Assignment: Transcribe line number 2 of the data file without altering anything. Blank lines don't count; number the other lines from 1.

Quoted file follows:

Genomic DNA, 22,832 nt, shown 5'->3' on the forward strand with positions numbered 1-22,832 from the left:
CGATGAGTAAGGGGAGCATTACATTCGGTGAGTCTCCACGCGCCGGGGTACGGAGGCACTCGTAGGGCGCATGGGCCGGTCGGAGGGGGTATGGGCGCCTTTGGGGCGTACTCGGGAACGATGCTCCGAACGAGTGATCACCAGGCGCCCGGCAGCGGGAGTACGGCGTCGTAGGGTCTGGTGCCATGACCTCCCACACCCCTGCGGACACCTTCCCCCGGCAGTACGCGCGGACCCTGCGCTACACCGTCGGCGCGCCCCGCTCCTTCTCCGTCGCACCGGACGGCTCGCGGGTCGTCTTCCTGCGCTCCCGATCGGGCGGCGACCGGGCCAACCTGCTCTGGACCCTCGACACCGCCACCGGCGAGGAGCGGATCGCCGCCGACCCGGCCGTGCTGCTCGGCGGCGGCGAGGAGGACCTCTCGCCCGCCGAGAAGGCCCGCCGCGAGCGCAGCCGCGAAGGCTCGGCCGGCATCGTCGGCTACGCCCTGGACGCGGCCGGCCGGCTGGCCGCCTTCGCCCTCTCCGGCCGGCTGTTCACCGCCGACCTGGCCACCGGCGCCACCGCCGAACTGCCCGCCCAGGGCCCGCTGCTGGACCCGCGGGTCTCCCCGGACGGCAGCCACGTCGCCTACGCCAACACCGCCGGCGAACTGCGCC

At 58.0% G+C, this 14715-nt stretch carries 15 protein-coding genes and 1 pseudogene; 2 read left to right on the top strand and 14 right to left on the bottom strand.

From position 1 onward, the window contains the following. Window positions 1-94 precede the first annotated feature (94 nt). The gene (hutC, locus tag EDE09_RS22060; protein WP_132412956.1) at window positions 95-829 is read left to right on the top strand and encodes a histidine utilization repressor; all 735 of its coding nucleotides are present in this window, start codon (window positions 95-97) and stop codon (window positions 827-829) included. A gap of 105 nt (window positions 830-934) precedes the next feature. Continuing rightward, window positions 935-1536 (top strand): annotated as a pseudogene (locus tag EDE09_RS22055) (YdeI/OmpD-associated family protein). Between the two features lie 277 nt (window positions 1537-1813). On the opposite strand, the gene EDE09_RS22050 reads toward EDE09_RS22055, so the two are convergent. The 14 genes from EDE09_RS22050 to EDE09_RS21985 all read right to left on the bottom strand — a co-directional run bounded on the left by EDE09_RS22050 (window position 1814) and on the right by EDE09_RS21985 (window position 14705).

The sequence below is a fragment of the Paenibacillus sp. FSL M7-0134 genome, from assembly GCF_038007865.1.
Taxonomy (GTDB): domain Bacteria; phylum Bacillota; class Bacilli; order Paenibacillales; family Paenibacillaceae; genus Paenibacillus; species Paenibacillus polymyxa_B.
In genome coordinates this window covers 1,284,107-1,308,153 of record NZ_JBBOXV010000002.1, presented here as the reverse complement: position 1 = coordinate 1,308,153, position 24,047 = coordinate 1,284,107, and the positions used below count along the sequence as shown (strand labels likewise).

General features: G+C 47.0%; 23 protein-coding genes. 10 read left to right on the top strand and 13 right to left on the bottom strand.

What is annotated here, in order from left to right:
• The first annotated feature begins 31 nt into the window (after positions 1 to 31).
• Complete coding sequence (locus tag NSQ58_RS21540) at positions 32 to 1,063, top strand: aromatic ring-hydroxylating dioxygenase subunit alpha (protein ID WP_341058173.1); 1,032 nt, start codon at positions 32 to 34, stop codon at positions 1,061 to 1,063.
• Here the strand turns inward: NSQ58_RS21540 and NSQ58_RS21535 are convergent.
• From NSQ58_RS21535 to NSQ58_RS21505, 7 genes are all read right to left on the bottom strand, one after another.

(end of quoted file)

CGATGAGTAAGGGGAGCATTACATTCGGTGAGTCTCCACGCGCCGGGGTACGGAGGCACTCGTAGGGCGCATGGGCCGGTCGGAGGGGGTATGGGCGCCTTTGGGGCGTACTCGGGAACGATGCTCCGAACGAGTGATCACCAGGCGCCCGGCAGCGGGAGTACGGCGTCGTAGGGTCTGGTGCCATGACCTCCCACACCCCTGCGGACACCTTCCCCCGGCAGTACGCGCGGACCCTGCGCTACACCGTCGGCGCGCCCCGCTCCTTCTCCGTCGCACCGGACGGCTCGCGGGTCGTCTTCCTGCGCTCCCGATCGGGCGGCGACCGGGCCAACCTGCTCTGGACCCTCGACACCGCCACCGGCGAGGAGCGGATCGCCGCCGACCCGGCCGTGCTGCTCGGCGGCGGCGAGGAGGACCTCTCGCCCGCCGAGAAGGCCCGCCGCGAGCGCAGCCGCGAAGGCTCGGCCGGCATCGTCGGCTACGCCCTGGACGCGGCCGGCCGGCTGGCCGCCTTCGCCCTCTCCGGCCGGCTGTTCACCGCCGACCTGGCCACCGGCGCCACCGCCGAACTGCCCGCCCAGGGCCCGCTGCTGGACCCGCGGGTCTCCCCGGACGGCAGCCACGTCGCCTACGCCAACACCGCCGGCGAACTGCGCC